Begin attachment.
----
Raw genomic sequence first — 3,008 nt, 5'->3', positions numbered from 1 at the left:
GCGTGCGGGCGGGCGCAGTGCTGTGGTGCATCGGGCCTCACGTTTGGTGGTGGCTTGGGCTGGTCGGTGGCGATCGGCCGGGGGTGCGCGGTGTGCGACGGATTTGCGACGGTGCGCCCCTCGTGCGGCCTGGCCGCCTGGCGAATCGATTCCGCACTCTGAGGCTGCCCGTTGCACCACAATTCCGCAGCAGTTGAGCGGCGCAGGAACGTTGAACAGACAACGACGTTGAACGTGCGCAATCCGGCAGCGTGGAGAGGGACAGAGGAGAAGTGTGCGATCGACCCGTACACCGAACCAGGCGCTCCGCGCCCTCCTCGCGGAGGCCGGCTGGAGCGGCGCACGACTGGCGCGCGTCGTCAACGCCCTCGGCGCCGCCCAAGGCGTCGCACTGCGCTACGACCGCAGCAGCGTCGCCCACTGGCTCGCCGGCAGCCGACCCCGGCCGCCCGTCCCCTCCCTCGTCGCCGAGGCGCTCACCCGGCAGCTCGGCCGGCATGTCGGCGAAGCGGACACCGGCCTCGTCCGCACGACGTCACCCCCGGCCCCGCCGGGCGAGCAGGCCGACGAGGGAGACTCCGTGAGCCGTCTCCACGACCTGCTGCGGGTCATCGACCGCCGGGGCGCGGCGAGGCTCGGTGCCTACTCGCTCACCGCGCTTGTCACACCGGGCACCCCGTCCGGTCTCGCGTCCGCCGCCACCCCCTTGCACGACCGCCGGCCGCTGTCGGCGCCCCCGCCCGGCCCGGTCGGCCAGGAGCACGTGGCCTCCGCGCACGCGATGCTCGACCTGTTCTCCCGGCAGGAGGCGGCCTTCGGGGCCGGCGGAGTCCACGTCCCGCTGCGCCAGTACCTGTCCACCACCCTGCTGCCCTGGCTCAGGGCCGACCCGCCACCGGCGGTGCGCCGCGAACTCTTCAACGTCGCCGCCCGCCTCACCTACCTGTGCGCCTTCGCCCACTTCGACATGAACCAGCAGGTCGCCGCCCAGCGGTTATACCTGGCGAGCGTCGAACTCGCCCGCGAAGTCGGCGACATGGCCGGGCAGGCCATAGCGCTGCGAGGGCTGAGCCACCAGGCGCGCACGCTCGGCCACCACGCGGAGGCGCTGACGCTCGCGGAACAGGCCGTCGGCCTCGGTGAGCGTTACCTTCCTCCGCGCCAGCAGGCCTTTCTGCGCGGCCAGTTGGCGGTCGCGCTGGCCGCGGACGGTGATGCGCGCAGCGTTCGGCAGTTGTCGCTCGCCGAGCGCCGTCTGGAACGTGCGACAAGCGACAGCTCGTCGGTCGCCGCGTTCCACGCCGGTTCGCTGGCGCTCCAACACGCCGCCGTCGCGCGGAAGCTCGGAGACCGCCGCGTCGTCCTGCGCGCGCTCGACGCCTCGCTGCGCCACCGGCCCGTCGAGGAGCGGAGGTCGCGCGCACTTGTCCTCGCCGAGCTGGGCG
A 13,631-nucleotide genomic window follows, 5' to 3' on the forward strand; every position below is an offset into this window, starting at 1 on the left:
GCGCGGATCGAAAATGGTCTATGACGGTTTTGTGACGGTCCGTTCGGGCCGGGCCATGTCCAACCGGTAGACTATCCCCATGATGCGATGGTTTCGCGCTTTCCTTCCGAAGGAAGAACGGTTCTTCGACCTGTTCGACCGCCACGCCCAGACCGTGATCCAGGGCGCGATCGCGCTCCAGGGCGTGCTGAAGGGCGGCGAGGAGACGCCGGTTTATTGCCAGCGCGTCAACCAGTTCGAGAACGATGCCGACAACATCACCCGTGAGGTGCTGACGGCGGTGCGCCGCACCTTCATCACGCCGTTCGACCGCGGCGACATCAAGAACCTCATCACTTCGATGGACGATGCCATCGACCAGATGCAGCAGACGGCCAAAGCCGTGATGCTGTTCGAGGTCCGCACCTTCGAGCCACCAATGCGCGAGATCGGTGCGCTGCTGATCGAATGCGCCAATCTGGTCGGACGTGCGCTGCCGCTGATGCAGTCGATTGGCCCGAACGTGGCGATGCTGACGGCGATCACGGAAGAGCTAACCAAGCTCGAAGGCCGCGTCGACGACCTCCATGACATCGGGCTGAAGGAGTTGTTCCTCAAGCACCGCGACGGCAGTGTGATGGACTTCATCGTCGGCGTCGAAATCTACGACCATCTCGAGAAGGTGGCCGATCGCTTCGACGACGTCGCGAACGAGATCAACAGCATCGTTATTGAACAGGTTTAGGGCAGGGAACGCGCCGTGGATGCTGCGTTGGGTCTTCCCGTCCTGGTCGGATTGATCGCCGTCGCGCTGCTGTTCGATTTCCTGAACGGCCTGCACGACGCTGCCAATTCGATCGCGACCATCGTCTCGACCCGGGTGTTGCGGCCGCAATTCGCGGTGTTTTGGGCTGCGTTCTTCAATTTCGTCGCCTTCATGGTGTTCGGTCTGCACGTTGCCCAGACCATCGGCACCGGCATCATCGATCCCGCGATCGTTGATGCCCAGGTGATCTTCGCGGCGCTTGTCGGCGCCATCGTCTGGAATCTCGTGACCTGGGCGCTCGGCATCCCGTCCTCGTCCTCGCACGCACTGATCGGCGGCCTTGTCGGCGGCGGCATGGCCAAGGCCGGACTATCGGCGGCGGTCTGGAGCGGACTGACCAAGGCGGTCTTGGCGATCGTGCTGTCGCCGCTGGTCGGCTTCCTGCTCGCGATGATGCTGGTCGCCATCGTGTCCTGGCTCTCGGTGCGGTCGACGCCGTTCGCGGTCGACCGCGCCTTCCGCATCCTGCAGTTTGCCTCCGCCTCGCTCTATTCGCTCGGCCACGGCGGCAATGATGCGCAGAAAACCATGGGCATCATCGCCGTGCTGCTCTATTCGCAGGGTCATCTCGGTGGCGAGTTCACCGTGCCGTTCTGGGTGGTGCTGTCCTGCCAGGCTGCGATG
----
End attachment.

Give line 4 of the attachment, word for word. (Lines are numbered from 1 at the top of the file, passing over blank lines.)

GCGCGGATCGAAAATGGTCTATGACGGTTTTGTGACGGTCCGTTCGGGCCGGGCCATGTCCAACCGGTAGACTATCCCCATGATGCGATGGTTTCGCGCTTTCCTTCCGAAGGAAGAACGGTTCTTCGACCTGTTCGACCGCCACGCCCAGACCGTGATCCAGGGCGCGATCGCGCTCCAGGGCGTGCTGAAGGGCGGCGAGGAGACGCCGGTTTATTGCCAGCGCGTCAACCAGTTCGAGAACGATGCCGACAACATCACCCGTGAGGTGCTGACGGCGGTGCGCCGCACCTTCATCACGCCGTTCGACCGCGGCGACATCAAGAACCTCATCACTTCGATGGACGATGCCATCGACCAGATGCAGCAGACGGCCAAAGCCGTGATGCTGTTCGAGGTCCGCACCTTCGAGCCACCAATGCGCGAGATCGGTGCGCTGCTGATCGAATGCGCCAATCTGGTCGGACGTGCGCTGCCGCTGATGCAGTCGATTGGCCCGAACGTGGCGATGCTGACGGCGATCACGGAAGAGCTAACCAAGCTCGAAGGCCGCGTCGACGACCTCCATGACATCGGGCTGAAGGAGTTGTTCCTCAAGCACCGCGACGGCAGTGTGATGGACTTCATCGTCGGCGTCGAAATCTACGACCATCTCGAGAAGGTGGCCGATCGCTTCGACGACGTCGCGAACGAGATCAACAGCATCGTTATTGAACAGGTTTAGGGCAGGGAACGCGCCGTGGATGCTGCGTTGGGTCTTCCCGTCCTGGTCGGATTGATCGCCGTCGCGCTGCTGTTCGATTTCCTGAACGGCCTGCACGACGCTGCCAATTCGATCGCGACCATCGTCTCGACCCGGGTGTTGCGGCCGCAATTCGCGGTGTTTTGGGCTGCGTTCTTCAATTTCGTCGCCTTCATGGTGTTCGGTCTGCACGTTGCCCAGACCATCGGCACCGGCATCATCGATCCCGCGATCGTTGATGCCCAGGTGATCTTCGCGGCGCTTGTCGGCGCCATCGTCTGGAATCTCGTGACCTGGGCGCTCGGCATCCCGTCCTCGTCCTCGCACGCACTGATCGGCGGCCTTGTCGGCGGCGGCATGGCCAAGGCCGGACTATCGGCGGCGGTCTGGAGCGGACTGACCAAGGCGGTCTTGGCGATCGTGCTGTCGCCGCTGGTCGGCTTCCTGCTCGCGATGATGCTGGTCGCCATCGTGTCCTGGCTCTCGGTGCGGTCGACGCCGTTCGCGGTCGACCGCGCCTTCCGCATCCTGCAGTTTGCCTCCGCCTCGCTCTATTCGCTCGGCCACGGCGGCAATGATGCGCAGAAAACCATGGGCATCATCGCCGTGCTGCTCTATTCGCAGGGTCATCTCGGTGGCGAGTTCACCGTGCCGTTCTGGGTGGTGCTGTCCTGCCAGGCTGCGATG